On Sunday, no matter what I did, nothing could lift the sadness I felt. I tried hard, I always do, but sometimes you just have to admit that the day will be a sad day. I’m sure I’ve said before, how dementia has stripped me of many emotions and now I’m left with just three, happy, sad and content and today sadness fills my head.
Usually I can go for a trundle; immerse myself in nature; but the weather was so matching my mood. It was cold, windy, damp and grey. I did go out for a while, hoping the fresh air would blow away the blues and nature would give me a big hug, but even the birds and squirrels were hiding away that day. No bird song, no scurrying of animals into the trees. When the ponies looked forlorn, waiting for the wind to stop so they could venture out into the open.
I even poppped into my daughters in the village for a cuppa tea. Even though that hour spent with Gemma, Stuart and Billy was lovely, the sadness hung around me, willing me not to be happy.
It was due to be the last of the cold, which the arrival of, funnily enough, are the next few days blogs. But sometimes I have to type immediately and my blogs are often a few days out. But I felt this one should be published immediately to make sense to me and reflect my mood
The snow had stopped falling days ago, the beauty of soft white flakes falling were a distant memory and all we were left with were treacherous sheets of ice coating the lanes – another reason forcing my hibernation. How can something so beautiful moon turn so lethal?
I sat in my conservatory, hoping the birds were lift my spirits and they did for a while, especially the Robin making an appearance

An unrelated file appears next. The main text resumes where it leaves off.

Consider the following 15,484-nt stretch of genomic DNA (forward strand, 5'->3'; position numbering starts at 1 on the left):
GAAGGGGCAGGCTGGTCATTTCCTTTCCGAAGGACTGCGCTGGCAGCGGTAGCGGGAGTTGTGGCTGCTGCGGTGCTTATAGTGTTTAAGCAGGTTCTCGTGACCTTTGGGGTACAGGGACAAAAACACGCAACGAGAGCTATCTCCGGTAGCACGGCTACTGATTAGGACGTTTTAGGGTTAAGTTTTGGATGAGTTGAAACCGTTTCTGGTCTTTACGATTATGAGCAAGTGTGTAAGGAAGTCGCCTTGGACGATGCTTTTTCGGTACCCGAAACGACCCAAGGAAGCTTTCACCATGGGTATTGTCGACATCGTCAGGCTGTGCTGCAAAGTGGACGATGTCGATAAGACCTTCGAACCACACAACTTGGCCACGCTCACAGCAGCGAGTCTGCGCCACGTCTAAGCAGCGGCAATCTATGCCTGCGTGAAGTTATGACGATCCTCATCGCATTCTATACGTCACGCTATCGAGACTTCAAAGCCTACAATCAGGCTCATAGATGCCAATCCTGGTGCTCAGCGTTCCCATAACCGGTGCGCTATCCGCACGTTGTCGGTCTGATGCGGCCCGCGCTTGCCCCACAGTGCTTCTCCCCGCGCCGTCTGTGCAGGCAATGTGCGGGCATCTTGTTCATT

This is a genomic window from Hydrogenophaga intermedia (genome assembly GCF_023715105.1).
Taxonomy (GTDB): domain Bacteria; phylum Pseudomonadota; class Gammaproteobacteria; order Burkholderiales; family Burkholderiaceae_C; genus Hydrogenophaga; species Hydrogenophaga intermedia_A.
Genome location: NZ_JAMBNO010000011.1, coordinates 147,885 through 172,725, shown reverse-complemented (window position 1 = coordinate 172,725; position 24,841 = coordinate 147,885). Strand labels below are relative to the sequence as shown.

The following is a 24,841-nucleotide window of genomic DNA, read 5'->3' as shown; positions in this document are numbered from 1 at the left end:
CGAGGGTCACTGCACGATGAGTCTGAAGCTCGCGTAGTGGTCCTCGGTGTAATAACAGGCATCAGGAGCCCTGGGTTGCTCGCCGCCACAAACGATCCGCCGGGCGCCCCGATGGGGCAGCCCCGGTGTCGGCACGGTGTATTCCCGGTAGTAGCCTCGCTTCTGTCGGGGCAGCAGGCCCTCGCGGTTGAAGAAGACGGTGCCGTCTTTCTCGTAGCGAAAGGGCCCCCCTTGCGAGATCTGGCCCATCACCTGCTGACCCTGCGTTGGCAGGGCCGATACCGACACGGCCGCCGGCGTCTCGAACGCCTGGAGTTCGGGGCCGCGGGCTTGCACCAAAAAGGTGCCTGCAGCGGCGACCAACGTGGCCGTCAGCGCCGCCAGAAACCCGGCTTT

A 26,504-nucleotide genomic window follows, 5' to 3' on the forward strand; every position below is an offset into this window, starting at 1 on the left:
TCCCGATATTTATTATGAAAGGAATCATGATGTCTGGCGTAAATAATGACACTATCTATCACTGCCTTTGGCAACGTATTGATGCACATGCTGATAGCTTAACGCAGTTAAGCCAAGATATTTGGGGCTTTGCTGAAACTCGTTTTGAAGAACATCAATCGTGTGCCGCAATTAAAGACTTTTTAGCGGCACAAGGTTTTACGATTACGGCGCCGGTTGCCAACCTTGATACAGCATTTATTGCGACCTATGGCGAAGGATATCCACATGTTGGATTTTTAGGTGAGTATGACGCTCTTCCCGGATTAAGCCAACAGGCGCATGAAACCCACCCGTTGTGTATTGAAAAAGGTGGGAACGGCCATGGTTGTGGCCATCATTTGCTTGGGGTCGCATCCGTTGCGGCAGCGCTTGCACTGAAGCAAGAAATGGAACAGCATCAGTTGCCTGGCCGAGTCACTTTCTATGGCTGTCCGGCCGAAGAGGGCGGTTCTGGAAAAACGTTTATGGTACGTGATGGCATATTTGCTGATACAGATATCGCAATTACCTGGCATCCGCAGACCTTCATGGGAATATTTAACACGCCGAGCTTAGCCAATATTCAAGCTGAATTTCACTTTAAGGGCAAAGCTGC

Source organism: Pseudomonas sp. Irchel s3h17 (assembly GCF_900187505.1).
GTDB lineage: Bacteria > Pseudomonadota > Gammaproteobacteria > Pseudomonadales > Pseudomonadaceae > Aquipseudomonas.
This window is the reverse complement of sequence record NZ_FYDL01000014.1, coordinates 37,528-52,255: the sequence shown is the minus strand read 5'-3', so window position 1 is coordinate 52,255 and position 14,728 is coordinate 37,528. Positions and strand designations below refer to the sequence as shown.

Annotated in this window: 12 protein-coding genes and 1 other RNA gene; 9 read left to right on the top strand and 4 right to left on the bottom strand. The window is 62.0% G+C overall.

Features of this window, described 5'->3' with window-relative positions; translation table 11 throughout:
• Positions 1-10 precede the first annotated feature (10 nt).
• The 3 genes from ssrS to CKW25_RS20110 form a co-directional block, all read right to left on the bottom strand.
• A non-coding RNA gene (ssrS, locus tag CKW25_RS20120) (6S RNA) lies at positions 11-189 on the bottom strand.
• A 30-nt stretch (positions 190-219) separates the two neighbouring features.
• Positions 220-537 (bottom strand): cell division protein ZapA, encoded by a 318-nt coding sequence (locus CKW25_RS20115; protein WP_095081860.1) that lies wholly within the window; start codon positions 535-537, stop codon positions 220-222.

But even their visit seemed cut short, instead hiding in the hedge out of the icy wind
I cant ‘do’ as much as i did. My head not able to stay capable for as long as it did. I know have to pace myself, giving myself more breathing space to recover.
My head feels heavy with sadness, I know then I have to stop or risk overload. As though the storage boxes in my head are full to bursting, unable to use the safety boxes of pre dementia, where a hundred and one things could enter my head and be neatly stored, ready to take off the shelf at a later date….
I can usually deal with friends ill health and death, but now my best friend is dying. Sylvia, from the very start, wanted to understand everything about dementia. She understood my lack of emotions and even now, when she knows she doesn’t have long, she didn’t want to make me sad by telling me. She didn’t want to tell me that she’d been in hospital since well before Christmas so as not to spoil my child like excitement. She told me afterwards, because she new how sad I would be. Even in her darkest days her thoughtfulness was touching. What she didn’t realise, as I told her afterwards, was that we’re so close, like sisters, is that I could read through her words. I too, was concerned for her, told her I was always here for her, and simply waited until she was ready to tell me. That’s true friendship.
We’ve said our farewells poignantly and with true affection like no other so she can concentrate on her loving family.. But such is this strange time it all has to be via txt. It breaks my heart to think I’ll never see her again. No holding her hand and reliving our good times, our bad, our laughter and simply breathing the same air for a time. Covid has stripped goodbyes for many people and now for me. I was hoping dementia may take the memory away, but such is its cruelty right now at the stage I’m at, that I remember strong emotions of sadness and happiness, this being one of them…
I can’t take any more ‘doing’ and ‘thinking’for today, this flimsy bookshelf of a brain overloaded threatening to topple over, so instead I’ll just admit defeat and simply sit in my upstairs room, my daytime abode, and simply ‘be’. Hopefully tomorrow the sadness will have disappeared just like the snow……